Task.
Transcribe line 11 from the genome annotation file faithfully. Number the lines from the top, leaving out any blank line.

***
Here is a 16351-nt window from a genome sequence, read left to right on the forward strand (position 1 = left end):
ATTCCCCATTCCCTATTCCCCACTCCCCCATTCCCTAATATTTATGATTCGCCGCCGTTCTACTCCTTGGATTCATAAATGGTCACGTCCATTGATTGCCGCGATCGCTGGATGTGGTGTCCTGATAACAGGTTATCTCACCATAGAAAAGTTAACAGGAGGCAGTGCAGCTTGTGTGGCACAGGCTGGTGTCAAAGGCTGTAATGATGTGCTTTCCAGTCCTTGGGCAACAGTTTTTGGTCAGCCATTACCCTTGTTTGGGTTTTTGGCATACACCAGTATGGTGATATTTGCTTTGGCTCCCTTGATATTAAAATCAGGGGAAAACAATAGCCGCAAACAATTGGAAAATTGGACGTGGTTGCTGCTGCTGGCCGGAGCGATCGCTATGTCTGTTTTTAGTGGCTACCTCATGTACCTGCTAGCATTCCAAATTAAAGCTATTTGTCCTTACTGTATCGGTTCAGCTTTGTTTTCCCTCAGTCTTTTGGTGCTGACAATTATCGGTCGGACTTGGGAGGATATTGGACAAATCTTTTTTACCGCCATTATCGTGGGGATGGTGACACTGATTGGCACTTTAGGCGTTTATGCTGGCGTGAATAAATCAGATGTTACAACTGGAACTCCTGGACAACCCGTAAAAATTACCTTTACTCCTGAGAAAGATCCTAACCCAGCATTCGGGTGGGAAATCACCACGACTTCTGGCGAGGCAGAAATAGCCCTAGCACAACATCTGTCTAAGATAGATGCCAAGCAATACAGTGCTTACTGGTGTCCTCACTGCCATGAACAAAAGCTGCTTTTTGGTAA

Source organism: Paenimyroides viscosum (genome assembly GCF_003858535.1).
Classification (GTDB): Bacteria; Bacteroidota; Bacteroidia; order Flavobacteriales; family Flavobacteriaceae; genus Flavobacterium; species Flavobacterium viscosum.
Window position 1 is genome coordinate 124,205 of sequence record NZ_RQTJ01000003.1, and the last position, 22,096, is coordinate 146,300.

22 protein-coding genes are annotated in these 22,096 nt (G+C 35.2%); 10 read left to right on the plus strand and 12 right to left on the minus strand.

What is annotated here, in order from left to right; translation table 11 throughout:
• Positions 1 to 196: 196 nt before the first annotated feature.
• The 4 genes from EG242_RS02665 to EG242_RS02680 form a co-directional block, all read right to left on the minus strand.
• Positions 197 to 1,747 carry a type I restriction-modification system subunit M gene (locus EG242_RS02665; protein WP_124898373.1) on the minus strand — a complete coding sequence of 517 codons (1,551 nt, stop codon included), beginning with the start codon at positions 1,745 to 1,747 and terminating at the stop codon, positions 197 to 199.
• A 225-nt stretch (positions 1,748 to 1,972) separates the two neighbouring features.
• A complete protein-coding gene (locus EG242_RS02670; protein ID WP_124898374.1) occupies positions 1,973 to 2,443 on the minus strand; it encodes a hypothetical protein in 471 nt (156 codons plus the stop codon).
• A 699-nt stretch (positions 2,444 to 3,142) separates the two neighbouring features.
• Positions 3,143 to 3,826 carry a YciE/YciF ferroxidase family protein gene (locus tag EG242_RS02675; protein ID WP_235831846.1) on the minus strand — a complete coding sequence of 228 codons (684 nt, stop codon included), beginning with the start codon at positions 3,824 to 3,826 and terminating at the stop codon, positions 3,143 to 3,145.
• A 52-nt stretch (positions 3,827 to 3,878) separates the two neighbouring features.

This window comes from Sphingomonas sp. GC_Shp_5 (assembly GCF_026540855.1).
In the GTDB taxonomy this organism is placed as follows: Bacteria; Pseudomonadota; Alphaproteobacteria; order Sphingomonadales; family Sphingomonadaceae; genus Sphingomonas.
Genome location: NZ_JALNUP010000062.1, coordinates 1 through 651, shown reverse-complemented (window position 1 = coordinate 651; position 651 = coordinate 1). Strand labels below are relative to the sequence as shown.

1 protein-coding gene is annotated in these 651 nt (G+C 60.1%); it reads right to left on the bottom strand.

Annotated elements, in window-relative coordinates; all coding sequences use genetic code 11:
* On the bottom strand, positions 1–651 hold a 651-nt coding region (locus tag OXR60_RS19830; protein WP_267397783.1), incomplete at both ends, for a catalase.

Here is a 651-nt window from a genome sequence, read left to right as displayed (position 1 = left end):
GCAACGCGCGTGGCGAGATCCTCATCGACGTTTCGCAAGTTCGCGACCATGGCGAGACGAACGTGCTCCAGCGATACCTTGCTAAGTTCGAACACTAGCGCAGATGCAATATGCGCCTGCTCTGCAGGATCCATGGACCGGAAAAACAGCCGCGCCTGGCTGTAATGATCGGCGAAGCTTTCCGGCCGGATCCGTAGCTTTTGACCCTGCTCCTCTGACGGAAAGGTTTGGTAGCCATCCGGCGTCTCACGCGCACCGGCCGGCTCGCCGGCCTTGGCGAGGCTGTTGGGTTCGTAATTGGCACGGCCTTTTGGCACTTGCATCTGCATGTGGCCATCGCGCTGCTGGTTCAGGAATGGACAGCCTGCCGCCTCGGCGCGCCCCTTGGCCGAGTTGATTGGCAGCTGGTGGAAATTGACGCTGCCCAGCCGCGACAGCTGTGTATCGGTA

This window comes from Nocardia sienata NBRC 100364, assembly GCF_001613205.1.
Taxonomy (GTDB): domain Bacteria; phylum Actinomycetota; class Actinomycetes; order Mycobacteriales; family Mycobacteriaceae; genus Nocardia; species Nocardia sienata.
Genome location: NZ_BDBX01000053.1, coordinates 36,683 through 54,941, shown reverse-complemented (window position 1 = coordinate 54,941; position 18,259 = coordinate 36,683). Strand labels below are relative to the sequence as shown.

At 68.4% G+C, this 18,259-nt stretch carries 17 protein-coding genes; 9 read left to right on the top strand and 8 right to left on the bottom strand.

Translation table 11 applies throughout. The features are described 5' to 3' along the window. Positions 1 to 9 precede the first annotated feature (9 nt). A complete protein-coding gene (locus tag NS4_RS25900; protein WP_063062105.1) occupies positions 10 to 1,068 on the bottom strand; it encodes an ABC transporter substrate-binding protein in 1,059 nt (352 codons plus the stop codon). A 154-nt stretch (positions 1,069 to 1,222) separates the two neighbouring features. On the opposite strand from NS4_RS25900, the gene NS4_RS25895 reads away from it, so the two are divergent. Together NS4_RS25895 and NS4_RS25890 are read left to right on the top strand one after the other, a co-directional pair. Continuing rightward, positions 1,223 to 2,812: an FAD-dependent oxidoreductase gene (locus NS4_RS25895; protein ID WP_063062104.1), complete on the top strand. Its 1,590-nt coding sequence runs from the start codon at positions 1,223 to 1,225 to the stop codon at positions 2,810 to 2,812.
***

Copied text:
• A 225-nt stretch (positions 1,748 to 1,972) separates the two neighbouring features.